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Entrance block at Maindy Barracks

A Grade II Listed Building in Cathays, Cardiff

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Latitude: 51.4984 / 51°29'54"N

Longitude: -3.1862 / 3°11'10"W

OS Eastings: 317756

OS Northings: 178387

OS Grid: ST177783

Mapcode National: GBR KGD.JT

Mapcode Global: VH6F6.QLGN

Entry Name: Entrance block at Maindy Barracks

Listing Date: 22 October 2001

Last Amended: 22 October 2001

Grade: II

Source: Cadw

Source ID: 25828

Building Class: Defence

Location: In its own grounds with parade square on the N side.

County: Cardiff

Town: Cardiff

Community: Cathays

Community: Cathays

Locality: Maindy

Built-Up Area: Cardiff

Traditional County: Glamorgan

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Maindy Barracks was built in 1877 and was first occupied by the Royal Glamorgan Militia. The Militia was superseded in 1881 by the newly formed Welch Regiment and it remained the headquarters of the regiment until its amalgamation in 1969 with the 1st Battalion of the South Wales Borderers to form the Royal Regiment of Wales.

The barracks, also originally known as a 'localisation depot', was built under the auspices of the Localisation Act of 1872, which instigated the first national barrack-building campaign to be undertaken in peacetime. These are also referred to as the 'Cardwell reforms', after Edward Cardwell, Secretary of State for War 1868-74 who implemented a range of reforming policies. Regimental depots were established in populous districts to provide a focus for recruitment, and raised the profile of the army by giving it a powerful visual presence in the civilian community. The War Office issued standard designs for barracks, although local variations were permitted, particularly in the choice of materials. The central square keep with corner turrets, recalling medieval defensive architecture, was the chief architectural characteristic of the period, and was given local character at Maindy by the use of Pennant sandstone, although the margin-lit sash windows and other details were used universally throughout Britain. Maindy was also characteristic of the period in its overall layout around a central parade square, and incorporated many of the innovations of the period such as a school and married men's quarters in addition to the normal barrack rooms and officers' quarters, and had one of the earliest depot hospitals.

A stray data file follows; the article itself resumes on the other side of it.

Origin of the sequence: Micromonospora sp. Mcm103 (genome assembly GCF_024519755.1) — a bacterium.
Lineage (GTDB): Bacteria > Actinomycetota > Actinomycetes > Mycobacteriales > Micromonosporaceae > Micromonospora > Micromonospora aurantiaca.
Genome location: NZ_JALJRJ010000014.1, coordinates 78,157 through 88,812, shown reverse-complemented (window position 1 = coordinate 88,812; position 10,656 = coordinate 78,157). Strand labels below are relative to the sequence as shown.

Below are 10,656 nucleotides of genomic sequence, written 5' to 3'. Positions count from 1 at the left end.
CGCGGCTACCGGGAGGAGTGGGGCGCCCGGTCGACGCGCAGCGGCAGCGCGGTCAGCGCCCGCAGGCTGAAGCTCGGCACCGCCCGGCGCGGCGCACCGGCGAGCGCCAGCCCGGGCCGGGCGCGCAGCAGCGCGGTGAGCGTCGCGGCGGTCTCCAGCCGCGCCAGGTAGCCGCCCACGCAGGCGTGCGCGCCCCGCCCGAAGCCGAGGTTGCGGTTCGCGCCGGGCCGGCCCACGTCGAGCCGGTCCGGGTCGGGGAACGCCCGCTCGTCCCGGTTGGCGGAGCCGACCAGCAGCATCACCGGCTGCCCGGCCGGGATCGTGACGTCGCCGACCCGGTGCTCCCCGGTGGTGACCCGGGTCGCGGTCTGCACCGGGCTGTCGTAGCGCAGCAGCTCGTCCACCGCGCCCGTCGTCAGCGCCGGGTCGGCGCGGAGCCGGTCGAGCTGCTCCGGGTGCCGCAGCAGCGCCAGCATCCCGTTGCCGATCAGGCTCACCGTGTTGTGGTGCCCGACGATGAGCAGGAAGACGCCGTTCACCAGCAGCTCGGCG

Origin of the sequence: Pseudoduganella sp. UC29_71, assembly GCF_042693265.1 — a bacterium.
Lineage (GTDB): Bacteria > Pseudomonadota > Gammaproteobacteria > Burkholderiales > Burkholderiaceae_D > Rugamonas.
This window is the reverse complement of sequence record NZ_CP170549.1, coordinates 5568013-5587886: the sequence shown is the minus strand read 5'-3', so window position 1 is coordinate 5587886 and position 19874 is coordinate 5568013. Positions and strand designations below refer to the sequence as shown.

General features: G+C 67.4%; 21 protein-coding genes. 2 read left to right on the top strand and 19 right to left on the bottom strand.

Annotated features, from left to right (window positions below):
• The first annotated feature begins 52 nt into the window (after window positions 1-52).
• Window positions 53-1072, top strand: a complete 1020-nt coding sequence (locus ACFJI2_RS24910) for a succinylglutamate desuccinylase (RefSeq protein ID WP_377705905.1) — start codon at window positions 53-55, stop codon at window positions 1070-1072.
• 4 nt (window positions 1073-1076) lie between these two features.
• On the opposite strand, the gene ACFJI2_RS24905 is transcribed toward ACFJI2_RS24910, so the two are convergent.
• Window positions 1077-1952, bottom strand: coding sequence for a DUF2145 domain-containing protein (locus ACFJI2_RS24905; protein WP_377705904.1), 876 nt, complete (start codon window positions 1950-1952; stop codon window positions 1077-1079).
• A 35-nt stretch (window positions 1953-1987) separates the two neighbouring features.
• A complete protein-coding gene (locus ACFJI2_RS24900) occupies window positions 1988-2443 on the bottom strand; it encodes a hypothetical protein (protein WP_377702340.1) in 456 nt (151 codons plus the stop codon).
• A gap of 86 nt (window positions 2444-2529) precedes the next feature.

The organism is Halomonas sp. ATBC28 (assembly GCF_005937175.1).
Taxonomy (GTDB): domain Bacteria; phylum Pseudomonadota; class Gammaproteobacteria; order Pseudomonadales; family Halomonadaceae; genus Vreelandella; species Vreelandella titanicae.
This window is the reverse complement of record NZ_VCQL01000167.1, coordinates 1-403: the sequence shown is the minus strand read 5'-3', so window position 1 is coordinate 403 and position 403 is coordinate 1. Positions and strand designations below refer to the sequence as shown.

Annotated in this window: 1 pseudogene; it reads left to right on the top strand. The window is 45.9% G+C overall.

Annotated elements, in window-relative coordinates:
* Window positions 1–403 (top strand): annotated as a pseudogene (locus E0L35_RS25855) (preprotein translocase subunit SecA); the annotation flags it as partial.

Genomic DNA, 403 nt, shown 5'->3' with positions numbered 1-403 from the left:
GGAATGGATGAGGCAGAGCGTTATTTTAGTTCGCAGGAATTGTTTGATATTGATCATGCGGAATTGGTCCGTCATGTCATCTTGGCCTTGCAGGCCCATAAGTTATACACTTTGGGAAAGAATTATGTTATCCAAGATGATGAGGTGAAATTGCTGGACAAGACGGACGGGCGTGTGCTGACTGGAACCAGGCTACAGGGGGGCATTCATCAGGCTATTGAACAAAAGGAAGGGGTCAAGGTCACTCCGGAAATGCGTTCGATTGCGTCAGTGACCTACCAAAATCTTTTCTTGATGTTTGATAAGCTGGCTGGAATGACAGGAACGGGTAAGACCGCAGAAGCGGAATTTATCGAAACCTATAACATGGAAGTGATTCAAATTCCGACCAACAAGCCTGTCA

A symmetrically planned barrack block, composed of a square 3-storey central keep with long and lower 2-storey wings and projecting end bays with crow-stepped gables and moulded kneelers. Of snecked rock-faced stone with Bath stone dressings and quoins, and slate roof. Windows have plain mullions and transoms and incorporate 2-pane sashes with marginal glazing bars. The keep has projecting corner turrets, higher on the R side, and embattled parapet on a corbel table. A central through passage has a segmental arch with 2 orders of chamfer, which has a doorway L with shouldered lintel, and a narrow guard-room window to the R. The middle and upper storeys have 3-light windows flanked by single-light outer windows. The L-hand turret has 2 windows in the lower storey, stepped stair lights in the middle storey and 3 narrow windows to the upper storey under a relieving arch. The R-hand turret has 3 windows in each storey, narrower in the lower storey, and 2 vents in the gable.